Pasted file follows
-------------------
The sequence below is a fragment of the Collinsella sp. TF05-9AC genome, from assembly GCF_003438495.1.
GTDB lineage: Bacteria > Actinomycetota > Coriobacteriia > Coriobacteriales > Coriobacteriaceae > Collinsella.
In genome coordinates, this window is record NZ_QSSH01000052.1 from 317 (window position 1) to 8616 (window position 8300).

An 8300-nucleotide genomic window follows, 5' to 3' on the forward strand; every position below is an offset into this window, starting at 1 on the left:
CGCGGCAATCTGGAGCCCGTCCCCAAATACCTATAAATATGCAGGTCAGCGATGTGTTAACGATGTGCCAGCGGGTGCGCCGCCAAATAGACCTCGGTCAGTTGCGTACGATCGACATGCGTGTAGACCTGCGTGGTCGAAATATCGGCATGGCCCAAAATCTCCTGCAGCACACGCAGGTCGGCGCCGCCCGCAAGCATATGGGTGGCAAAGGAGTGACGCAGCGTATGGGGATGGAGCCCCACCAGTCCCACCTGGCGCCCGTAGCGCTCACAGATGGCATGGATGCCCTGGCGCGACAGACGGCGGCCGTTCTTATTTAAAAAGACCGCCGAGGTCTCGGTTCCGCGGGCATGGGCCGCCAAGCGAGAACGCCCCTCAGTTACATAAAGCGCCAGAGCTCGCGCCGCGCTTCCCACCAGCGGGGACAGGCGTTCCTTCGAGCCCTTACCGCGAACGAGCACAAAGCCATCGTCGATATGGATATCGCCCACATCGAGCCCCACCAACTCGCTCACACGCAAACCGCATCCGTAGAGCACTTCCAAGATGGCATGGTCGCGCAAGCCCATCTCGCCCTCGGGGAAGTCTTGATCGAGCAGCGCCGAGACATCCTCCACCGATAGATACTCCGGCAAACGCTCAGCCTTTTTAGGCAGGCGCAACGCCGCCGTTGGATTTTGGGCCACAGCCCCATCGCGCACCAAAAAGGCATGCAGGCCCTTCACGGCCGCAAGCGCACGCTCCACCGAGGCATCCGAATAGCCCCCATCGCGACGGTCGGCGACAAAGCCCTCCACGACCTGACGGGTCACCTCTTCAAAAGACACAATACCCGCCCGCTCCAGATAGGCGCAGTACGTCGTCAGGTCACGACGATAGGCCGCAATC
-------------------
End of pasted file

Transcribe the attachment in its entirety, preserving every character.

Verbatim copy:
The sequence below is a fragment of the Collinsella sp. TF05-9AC genome, from assembly GCF_003438495.1.
GTDB lineage: Bacteria > Actinomycetota > Coriobacteriia > Coriobacteriales > Coriobacteriaceae > Collinsella.
In genome coordinates, this window is record NZ_QSSH01000052.1 from 317 (window position 1) to 8616 (window position 8300).

An 8300-nucleotide genomic window follows, 5' to 3' on the forward strand; every position below is an offset into this window, starting at 1 on the left:
CGCGGCAATCTGGAGCCCGTCCCCAAATACCTATAAATATGCAGGTCAGCGATGTGTTAACGATGTGCCAGCGGGTGCGCCGCCAAATAGACCTCGGTCAGTTGCGTACGATCGACATGCGTGTAGACCTGCGTGGTCGAAATATCGGCATGGCCCAAAATCTCCTGCAGCACACGCAGGTCGGCGCCGCCCGCAAGCATATGGGTGGCAAAGGAGTGACGCAGCGTATGGGGATGGAGCCCCACCAGTCCCACCTGGCGCCCGTAGCGCTCACAGATGGCATGGATGCCCTGGCGCGACAGACGGCGGCCGTTCTTATTTAAAAAGACCGCCGAGGTCTCGGTTCCGCGGGCATGGGCCGCCAAGCGAGAACGCCCCTCAGTTACATAAAGCGCCAGAGCTCGCGCCGCGCTTCCCACCAGCGGGGACAGGCGTTCCTTCGAGCCCTTACCGCGAACGAGCACAAAGCCATCGTCGATATGGATATCGCCCACATCGAGCCCCACCAACTCGCTCACACGCAAACCGCATCCGTAGAGCACTTCCAAGATGGCATGGTCGCGCAAGCCCATCTCGCCCTCGGGGAAGTCTTGATCGAGCAGCGCCGAGACATCCTCCACCGATAGATACTCCGGCAAACGCTCAGCCTTTTTAGGCAGGCGCAACGCCGCCGTTGGATTTTGGGCCACAGCCCCATCGCGCACCAAAAAGGCATGCAGGCCCTTCACGGCCGCAAGCGCACGCTCCACCGAGGCATCCGAATAGCCCCCATCGCGACGGTCGGCGACAAAGCCCTCCACGACCTGACGGGTCACCTCTTCAAAAGACACAATACCCGCCCGCTCCAGATAGGCGCAGTACGTCGTCAGGTCACGACGATAGGCCGCAATC